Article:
(CNSNews.com) - Sen. Bernie Sanders of Vermont, who is seeking the Democratic presidential nomination, told a CNN town hall on Monday night that "every person has a right to vote," even people who have been convicted and imprisoned for committing acts of murder and terrorism, even the Boston Marathon bomber.
On April 15, 2013, two pressure cooker bombs exploded near the finish line of the Boston Marathon, killing three people, maiming 16, and leaving many more injured. The surviving suspect, Dzhokhar Tsarnaev, was sentenced to death.
Sanders laid out his position on this in response to a pointed question posed to him by a Harvard student--who specifically asked if he would permit the imprisoned Boston Marathon bomber to vote. When moderator Chris Cuomo followed up to make certain Sanders really was saying "the Boston Marathon bomber should vote, not after he pays his debt to society, but while he's in jail," Sanders would not back down.
"Look--this is what I believe," Sanders said. "Do you believe in democracy? Do you believe that every single American 18 years of age or older who is an American citizen has the right to vote?
"Once you start chipping away at that–believe me, that's what our Republican governors all over this country are doing--they're coming up with all kinds of excuses why people of color, young people, poor people can't vote, and I will do everything I can to resist it.
"This is a democracy. We’ve got to expand that democracy, and I believe every single person does have the right to vote." Even "terrible people," he said.
The answer came after Harvard student Anne Carlstein asked Sanders: "You have said that you believe that people with felony records should be allowed to vote while in prison. Does this mean you would support enfranchising people like the Boston marathon bomber, a convicted terrorist and murderer? Do you think that those convicted of sexual assault should have the opportunity to vote for politicians who could have a direct impact on women's rights?"
Here's his full response:
Thank you for the question.
And let me just say this. What our campaign is about and what I believe is creating a vibrant democracy. Today, as you may know, we have one of the lowest voter turnouts of any major country on Earth. I want to see us have one of the highest voter turnouts.
And by the way, what we are seeing is more young people getting involved in the political process, but not enough. And in my view, if young people voted at the same percentage that older people voted in this country, we would transform this nation.
But to get to your point. We live in a moment where cowardly Republican governors are trying to suppress the vote. And in fact, right here, as you may know, in New Hampshire, the Legislature and the governor are working hard to make it more difficult for young people to vote.
And to me, that is incredibly undemocratic, un-American process, and I say to those people, by the way, if you don't have the guts to participate in free and fair elections, you should get another job and get out of politics.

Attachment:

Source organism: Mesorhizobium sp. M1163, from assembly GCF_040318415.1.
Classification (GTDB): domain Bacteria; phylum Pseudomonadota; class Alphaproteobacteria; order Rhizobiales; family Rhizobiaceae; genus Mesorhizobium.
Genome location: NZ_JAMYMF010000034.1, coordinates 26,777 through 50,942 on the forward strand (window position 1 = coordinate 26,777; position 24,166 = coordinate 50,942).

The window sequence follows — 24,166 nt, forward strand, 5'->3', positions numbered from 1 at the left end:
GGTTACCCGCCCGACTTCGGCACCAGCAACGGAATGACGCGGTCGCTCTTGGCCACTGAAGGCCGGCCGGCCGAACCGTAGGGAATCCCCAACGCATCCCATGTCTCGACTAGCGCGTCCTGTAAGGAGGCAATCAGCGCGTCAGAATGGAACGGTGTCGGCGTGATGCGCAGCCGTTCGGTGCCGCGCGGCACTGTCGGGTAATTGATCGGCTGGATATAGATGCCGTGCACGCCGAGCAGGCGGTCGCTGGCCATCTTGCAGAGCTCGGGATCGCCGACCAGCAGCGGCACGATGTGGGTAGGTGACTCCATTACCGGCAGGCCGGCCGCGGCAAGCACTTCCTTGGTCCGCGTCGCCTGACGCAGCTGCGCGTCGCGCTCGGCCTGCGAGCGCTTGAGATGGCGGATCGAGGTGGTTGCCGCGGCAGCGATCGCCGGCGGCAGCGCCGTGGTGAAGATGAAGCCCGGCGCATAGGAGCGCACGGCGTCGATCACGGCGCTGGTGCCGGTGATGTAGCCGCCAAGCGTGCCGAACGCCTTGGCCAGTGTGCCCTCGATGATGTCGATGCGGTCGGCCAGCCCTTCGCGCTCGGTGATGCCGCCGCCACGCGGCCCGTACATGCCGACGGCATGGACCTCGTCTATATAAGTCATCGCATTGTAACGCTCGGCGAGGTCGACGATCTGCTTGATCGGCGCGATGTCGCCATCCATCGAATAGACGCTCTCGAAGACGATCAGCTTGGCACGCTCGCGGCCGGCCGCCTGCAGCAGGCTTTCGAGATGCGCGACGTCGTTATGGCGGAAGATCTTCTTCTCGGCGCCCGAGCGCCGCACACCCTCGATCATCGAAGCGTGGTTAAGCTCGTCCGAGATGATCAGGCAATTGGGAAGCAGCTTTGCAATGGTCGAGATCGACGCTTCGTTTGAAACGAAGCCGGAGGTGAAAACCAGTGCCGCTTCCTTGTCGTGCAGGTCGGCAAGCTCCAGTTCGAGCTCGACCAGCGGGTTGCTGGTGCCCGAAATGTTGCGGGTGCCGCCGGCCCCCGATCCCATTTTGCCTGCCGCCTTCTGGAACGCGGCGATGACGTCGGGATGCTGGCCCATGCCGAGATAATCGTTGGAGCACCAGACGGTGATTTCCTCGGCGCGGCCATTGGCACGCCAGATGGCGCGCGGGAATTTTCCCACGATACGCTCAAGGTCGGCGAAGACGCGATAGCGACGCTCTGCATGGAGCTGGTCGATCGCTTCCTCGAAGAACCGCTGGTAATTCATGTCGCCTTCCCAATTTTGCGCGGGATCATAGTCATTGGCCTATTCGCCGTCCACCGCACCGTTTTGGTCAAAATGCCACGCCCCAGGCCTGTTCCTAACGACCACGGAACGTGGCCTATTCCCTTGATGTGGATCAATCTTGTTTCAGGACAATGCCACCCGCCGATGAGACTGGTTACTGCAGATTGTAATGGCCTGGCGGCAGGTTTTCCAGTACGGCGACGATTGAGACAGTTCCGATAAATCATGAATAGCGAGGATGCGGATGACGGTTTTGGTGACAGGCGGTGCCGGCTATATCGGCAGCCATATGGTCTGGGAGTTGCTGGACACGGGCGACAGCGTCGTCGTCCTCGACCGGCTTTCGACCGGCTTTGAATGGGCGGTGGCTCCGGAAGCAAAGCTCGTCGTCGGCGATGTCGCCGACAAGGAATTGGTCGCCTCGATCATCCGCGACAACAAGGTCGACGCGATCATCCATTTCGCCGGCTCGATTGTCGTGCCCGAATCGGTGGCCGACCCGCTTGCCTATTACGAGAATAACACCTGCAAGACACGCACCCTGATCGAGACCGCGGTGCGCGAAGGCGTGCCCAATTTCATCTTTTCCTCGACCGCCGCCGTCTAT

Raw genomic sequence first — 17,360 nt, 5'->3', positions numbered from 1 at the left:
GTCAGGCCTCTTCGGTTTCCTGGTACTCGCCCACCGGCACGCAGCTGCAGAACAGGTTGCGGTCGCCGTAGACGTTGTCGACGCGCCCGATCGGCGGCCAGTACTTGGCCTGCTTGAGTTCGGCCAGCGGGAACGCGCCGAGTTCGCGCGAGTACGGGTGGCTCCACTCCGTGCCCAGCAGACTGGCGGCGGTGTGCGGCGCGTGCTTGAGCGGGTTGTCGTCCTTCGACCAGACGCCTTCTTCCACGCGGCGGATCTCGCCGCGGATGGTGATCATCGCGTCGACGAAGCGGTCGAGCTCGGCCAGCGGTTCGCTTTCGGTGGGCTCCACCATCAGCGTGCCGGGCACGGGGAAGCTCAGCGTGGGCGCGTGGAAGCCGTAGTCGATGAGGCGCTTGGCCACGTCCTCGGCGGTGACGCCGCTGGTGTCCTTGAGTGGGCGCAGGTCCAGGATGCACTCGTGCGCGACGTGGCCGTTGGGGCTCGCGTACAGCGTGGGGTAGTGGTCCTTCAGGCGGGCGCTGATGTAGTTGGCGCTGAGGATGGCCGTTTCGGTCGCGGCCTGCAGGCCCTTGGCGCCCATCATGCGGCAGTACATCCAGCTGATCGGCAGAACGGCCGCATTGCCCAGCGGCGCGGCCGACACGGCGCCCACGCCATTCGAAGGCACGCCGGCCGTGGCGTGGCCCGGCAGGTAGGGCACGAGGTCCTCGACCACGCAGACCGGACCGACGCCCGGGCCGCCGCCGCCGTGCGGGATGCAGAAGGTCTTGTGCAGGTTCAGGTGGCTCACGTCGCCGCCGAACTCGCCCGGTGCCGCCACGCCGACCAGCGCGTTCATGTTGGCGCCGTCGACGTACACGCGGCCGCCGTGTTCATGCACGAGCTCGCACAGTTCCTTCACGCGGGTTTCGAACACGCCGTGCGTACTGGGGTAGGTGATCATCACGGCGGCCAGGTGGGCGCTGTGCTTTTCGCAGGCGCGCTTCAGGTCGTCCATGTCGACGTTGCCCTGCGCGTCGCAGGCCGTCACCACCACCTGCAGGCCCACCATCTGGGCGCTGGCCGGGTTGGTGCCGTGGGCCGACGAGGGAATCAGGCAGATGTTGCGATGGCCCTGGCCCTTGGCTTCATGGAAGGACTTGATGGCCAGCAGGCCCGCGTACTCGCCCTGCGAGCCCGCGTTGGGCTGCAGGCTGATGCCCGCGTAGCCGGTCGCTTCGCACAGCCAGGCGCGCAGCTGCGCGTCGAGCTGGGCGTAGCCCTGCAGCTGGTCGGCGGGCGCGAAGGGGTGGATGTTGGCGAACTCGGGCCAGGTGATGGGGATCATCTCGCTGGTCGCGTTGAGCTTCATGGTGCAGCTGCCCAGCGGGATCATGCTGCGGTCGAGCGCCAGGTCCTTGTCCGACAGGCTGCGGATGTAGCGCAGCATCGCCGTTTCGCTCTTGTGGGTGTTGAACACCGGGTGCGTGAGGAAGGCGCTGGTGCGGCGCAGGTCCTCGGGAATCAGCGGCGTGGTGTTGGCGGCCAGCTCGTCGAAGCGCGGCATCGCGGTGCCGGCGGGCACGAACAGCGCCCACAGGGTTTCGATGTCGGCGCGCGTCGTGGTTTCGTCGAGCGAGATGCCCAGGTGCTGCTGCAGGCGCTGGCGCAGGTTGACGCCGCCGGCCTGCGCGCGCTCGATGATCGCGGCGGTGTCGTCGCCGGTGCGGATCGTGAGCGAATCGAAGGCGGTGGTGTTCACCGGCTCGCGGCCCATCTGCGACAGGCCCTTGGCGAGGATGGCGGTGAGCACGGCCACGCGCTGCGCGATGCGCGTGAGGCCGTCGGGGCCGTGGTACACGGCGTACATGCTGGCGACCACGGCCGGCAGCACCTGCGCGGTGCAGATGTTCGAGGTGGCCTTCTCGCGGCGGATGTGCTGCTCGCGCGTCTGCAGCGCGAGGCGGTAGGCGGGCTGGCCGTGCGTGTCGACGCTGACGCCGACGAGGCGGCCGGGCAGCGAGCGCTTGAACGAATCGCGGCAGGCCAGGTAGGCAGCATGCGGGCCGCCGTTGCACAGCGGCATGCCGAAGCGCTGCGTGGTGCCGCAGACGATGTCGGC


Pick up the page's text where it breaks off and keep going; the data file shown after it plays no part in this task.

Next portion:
All right? (Applause) So, here is -- to answer your question:
As it happens, in my own state of Vermont, from the very first days of our state's history, what our constitution says is that everybody can vote. That is true. So people in jail can vote.
Now here is my view. If somebody commits a serious crime -- sexual assault, murder, they're going to be punished. They may be in jail for 10 years, 20 years, 50 years, their whole lives. That's what happens when you commit a serious crime.
But I think the right to vote is inherent to our democracy. Yes, even for terrible people. Because once you start chipping away and you say, well, that guy committed a terrible crime, not going to let him vote; well, that person did that; not going to let that person vote -- you're running down a slippery slope.
So I believe that people who commit crimes, they pay the price. When they get out of jail, I believe they certainly should have the right to vote. But I do believe, even if they are in jail, they're paying their price to society, but that should not take away their inherent American right to participate in our democracy.
Host Chris Cuomo followed up, asking Sanders if he’s sure that someone like the Boston marathon bomber should be allowed to vote -- not after he pays his debt to society, but while he's in jail. “Are you sure about that?" Cuomo asked.
"Well, Chris, I think I have written many 30-second opposition ads throughout my life. This will be just another one,” Sanders responded.
“But I do believe – look -- this is what I believe. Do you believe in democracy? Do you believe that every single American 18 years of age or older who is an American citizen has the right to vote?
"Once you start chipping away at that – believe me, that's what our Republican governors all over this country are doing -- they're coming up with all kinds of excuses why people of color, young people, poor people can't vote, and I will do everything I can to resist it.
"This is a democracy -- we’ve got to expand that democracy, and I believe every single person does have the right to vote."
The terrorists behind the Boston Marathon attack were two brothers who came to this country from the former Soviet republic of Kyrgyzstan. The elder brother died in a shootout as police moved in to arrest him. Dzhokhar Tsarnaev, now 25, was found hiding in a boat in a suburban backyard several days after the terror attack. He is now appealing his conviction on the grounds that his trial should have been moved outside the city where the attack happened.
Dzhokhar is a naturalized citizen; his late brother had applied for citizenship.